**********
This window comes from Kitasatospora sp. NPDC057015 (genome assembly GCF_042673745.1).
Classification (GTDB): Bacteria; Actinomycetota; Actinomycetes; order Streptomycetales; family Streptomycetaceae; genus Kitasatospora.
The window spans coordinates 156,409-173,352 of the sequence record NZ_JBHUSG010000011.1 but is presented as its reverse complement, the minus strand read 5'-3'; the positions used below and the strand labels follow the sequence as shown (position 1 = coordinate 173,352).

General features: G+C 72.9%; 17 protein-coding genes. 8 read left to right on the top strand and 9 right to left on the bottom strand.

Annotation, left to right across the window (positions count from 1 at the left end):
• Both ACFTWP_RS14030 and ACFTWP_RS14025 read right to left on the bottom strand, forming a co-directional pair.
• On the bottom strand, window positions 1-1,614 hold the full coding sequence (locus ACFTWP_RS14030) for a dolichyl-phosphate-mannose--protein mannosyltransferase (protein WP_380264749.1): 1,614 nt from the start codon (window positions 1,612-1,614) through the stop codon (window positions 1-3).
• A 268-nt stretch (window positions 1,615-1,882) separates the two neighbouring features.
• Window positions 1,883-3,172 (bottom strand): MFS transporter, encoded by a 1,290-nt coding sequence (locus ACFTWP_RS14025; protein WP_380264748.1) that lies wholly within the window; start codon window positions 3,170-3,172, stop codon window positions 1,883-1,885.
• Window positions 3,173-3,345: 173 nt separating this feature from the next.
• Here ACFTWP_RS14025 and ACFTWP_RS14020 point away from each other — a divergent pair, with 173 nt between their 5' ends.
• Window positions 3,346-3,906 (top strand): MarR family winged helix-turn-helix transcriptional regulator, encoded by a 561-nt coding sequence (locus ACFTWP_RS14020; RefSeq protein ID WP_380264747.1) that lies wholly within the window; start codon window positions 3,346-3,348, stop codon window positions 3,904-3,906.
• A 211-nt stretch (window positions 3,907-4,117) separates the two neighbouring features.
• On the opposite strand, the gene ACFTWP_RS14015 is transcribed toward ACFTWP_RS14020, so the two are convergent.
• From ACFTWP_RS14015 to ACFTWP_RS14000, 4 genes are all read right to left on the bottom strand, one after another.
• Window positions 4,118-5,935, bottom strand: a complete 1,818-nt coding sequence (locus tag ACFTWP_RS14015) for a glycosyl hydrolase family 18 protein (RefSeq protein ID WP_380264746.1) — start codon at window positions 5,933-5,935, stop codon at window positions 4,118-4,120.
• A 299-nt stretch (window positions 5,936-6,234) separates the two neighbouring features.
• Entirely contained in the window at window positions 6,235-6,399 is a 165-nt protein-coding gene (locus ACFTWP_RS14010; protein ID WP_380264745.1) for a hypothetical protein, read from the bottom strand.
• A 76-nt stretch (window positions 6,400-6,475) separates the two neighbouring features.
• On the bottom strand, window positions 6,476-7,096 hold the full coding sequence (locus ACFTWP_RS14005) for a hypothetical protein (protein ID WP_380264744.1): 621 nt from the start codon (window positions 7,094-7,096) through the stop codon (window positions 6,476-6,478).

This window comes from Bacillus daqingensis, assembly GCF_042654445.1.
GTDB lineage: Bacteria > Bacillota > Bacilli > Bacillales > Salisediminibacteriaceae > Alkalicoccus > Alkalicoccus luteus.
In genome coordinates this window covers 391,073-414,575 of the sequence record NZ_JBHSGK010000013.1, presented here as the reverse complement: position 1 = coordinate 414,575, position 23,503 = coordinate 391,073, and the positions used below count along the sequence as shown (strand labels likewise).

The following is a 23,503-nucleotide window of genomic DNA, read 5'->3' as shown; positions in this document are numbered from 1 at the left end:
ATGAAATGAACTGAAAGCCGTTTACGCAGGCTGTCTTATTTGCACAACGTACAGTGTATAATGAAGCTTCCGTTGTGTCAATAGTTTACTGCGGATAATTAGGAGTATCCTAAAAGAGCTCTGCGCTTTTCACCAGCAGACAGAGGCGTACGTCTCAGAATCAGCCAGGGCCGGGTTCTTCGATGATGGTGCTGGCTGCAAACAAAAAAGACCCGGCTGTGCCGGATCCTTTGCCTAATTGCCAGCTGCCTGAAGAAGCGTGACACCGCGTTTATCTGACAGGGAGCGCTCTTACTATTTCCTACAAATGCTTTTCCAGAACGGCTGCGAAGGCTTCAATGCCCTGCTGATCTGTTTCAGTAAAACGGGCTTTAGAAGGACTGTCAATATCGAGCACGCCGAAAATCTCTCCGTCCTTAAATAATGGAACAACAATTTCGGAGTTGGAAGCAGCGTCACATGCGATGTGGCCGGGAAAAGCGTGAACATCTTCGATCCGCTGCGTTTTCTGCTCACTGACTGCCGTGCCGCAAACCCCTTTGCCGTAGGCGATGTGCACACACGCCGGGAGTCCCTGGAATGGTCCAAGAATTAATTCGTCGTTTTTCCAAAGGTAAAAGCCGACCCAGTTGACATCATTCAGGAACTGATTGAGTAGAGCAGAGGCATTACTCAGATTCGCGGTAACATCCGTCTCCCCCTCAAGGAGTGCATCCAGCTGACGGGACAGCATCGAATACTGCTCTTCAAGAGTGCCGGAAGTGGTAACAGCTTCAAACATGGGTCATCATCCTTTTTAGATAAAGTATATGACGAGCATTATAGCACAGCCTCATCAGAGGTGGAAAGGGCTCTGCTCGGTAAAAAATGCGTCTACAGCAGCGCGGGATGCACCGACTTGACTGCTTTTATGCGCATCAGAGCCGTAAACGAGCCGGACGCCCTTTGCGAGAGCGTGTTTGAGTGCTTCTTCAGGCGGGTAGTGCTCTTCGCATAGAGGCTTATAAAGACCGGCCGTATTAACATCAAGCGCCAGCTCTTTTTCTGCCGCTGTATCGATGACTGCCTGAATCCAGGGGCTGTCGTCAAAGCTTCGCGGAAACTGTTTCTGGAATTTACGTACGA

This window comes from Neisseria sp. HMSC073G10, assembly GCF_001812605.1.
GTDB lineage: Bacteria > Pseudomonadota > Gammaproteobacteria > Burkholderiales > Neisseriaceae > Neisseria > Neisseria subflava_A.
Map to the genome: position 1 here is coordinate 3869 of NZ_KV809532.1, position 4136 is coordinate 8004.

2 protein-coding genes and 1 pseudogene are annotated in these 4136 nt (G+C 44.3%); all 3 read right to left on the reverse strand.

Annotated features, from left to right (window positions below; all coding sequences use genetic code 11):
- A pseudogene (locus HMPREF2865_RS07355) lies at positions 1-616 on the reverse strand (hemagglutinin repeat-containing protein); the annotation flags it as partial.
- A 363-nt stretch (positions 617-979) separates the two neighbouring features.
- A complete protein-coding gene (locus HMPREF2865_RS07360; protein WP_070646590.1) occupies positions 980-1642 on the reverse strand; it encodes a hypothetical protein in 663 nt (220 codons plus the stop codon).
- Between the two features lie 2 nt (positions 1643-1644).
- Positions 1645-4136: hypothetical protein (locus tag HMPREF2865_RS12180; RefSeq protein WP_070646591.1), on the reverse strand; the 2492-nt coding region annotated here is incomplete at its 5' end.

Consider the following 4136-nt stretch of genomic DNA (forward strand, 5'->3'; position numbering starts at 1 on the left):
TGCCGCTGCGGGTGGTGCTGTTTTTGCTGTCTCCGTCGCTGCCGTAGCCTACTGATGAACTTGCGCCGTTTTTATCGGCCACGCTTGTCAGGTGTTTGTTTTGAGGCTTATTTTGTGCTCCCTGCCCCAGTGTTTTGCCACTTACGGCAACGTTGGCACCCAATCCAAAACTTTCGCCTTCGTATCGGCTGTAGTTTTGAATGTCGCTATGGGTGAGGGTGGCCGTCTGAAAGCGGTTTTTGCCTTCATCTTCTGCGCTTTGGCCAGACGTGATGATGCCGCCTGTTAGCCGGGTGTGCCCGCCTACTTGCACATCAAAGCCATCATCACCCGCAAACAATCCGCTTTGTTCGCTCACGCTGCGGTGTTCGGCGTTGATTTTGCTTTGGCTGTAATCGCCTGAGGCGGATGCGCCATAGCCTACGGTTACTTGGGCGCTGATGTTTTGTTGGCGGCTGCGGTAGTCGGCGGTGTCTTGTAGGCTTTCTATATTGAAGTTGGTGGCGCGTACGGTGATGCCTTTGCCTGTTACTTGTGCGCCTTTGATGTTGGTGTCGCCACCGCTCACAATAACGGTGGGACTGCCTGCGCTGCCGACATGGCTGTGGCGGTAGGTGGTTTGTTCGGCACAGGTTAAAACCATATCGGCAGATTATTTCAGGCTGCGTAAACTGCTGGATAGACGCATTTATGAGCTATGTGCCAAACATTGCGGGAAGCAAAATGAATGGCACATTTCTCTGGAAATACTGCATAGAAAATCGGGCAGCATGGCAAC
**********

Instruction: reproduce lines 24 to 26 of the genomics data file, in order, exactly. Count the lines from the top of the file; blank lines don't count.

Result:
The following is a 23,503-nucleotide window of genomic DNA, read 5'->3' as shown; positions in this document are numbered from 1 at the left end:
ATGAAATGAACTGAAAGCCGTTTACGCAGGCTGTCTTATTTGCACAACGTACAGTGTATAATGAAGCTTCCGTTGTGTCAATAGTTTACTGCGGATAATTAGGAGTATCCTAAAAGAGCTCTGCGCTTTTCACCAGCAGACAGAGGCGTACGTCTCAGAATCAGCCAGGGCCGGGTTCTTCGATGATGGTGCTGGCTGCAAACAAAAAAGACCCGGCTGTGCCGGATCCTTTGCCTAATTGCCAGCTGCCTGAAGAAGCGTGACACCGCGTTTATCTGACAGGGAGCGCTCTTACTATTTCCTACAAATGCTTTTCCAGAACGGCTGCGAAGGCTTCAATGCCCTGCTGATCTGTTTCAGTAAAACGGGCTTTAGAAGGACTGTCAATATCGAGCACGCCGAAAATCTCTCCGTCCTTAAATAATGGAACAACAATTTCGGAGTTGGAAGCAGCGTCACATGCGATGTGGCCGGGAAAAGCGTGAACATCTTCGATCCGCTGCGTTTTCTGCTCACTGACTGCCGTGCCGCAAACCCCTTTGCCGTAGGCGATGTGCACACACGCCGGGAGTCCCTGGAATGGTCCAAGAATTAATTCGTCGTTTTTCCAAAGGTAAAAGCCGACCCAGTTGACATCATTCAGGAACTGATTGAGTAGAGCAGAGGCATTACTCAGATTCGCGGTAACATCCGTCTCCCCCTCAAGGAGTGCATCCAGCTGACGGGACAGCATCGAATACTGCTCTTCAAGAGTGCCGGAAGTGGTAACAGCTTCAAACATGGGTCATCATCCTTTTTAGATAAAGTATATGACGAGCATTATAGCACAGCCTCATCAGAGGTGGAAAGGGCTCTGCTCGGTAAAAAATGCGTCTACAGCAGCGCGGGATGCACCGACTTGACTGCTTTTATGCGCATCAGAGCCGTAAACGAGCCGGACGCCCTTTGCGAGAGCGTGTTTGAGTGCTTCTTCAGGCGGGTAGTGCTCTTCGCATAGAGGCTTATAAAGACCGGCCGTATTAACATCAAGCGCCAGCTCTTTTTCTGCCGCTGTATCGATGACTGCCTGAATCCAGGGGCTGTCGTCAAAGCTTCGCGGAAACTGTTTCTGGAATTTACGTACGA

This window comes from Neisseria sp. HMSC073G10, assembly GCF_001812605.1.